My TV receives 120 channels. But I only get around to looking at
the same two or three. I probably miss some advertising brilliance
lurking out there in the cable or bouncing between dishes. The following
campaigns, however, stand out on the channels programmed to me.
My first ad is Gap Khakis, an in-house creation. Start with nonchalantly
stylish kids, frolicking about mindlessly. Add the once eye-popping, now
cliched trick of stop-motion camera pans. Sounds like a formula for
something one could either hate or dismiss without much effort. Frankly,
when I first saw this campaign, I didn’t know whether to hate it or hate
myself for liking it. But the Brian Setzer Orchestra is up for some good
fun and suddenly the TV is swinging for 30 whole seconds.
Don’t believe the title card that suggests ’Khakis swing’ - these spots
are no more about khakis than talking frogs are about beer. Their only
objective is to get you to groove a little, smile a little and maybe
show some goodwill towards the slack-jawed cashier you’ll encounter on
your next visit to the Gap.
The Ikea decorating crew descends upon decidedly unattractive subway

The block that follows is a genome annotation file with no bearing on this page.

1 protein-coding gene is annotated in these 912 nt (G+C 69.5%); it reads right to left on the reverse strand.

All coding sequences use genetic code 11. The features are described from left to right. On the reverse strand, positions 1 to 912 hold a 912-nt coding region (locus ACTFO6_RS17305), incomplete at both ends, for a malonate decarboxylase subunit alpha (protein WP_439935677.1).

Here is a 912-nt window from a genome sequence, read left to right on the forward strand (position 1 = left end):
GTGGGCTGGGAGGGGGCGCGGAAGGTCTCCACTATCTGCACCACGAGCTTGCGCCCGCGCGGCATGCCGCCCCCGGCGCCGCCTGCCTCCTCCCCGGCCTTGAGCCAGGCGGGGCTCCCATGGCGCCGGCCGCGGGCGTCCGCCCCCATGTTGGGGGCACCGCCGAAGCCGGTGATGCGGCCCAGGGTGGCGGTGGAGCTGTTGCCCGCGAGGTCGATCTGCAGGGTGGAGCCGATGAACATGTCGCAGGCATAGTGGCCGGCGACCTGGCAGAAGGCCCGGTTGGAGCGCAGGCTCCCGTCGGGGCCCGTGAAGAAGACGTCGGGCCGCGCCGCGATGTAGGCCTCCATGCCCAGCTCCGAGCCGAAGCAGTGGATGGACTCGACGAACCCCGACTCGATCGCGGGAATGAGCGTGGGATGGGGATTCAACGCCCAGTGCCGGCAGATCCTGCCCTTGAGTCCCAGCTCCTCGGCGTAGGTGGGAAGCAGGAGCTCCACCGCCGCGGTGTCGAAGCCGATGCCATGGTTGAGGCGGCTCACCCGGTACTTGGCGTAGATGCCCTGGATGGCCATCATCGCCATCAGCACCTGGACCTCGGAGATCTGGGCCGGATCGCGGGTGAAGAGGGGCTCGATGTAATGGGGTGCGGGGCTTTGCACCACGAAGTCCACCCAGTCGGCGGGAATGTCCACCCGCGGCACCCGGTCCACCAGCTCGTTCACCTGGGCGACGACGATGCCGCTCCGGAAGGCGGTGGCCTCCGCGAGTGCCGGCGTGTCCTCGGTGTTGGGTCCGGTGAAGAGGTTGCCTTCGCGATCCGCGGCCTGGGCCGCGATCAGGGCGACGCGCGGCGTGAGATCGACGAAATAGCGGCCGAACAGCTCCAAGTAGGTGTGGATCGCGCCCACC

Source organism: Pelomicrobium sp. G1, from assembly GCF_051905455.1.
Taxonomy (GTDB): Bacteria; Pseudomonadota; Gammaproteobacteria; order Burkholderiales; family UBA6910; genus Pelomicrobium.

cars, operating rooms and bowling alleys to transform them into a copy
of the most recent spread from Martha Stewart. And, no surprise here,
they succeed. One walks away feeling the ease and good humour with which
it’s all carried out. And the stuff looks pretty good. Ikea has always
known who its customers are. It has created a lot of good advertising
starring the people who buy its products. But sooner, rather than later,
these folks must want to know that the settee they’re about to buy (and
no longer assemble themselves, one presumes) will confirm their
suspicions that Ikea is, indeed, stylish. The ads were created by
Deutsch, New York.
Finally, I come to the Adidas ads by Leagas Delaney, San Francisco.
There are a lot of ads out there looking for something up-lifting to say
about the state of professional sport. Why do these silly men love the
New York Yankees so? Maybe it’s Dave Wells’s perfect game. Maybe it’s
the Yankee’s record-setting 114 victories. Maybe it’s actually all about
the fact that the Yanks are playing and behaving as if they value the
love given by their fans. That’s what makes this work feel right.
Congratulations to Adidas for having the good sense to celebrate fans.
And for having the good luck to sign a team that deserves fans. And for
having some pretty funny fat-guy spots.
Eric McClellan is the former managing partner and executive creative
director of TBWA Chiat/Day, New York.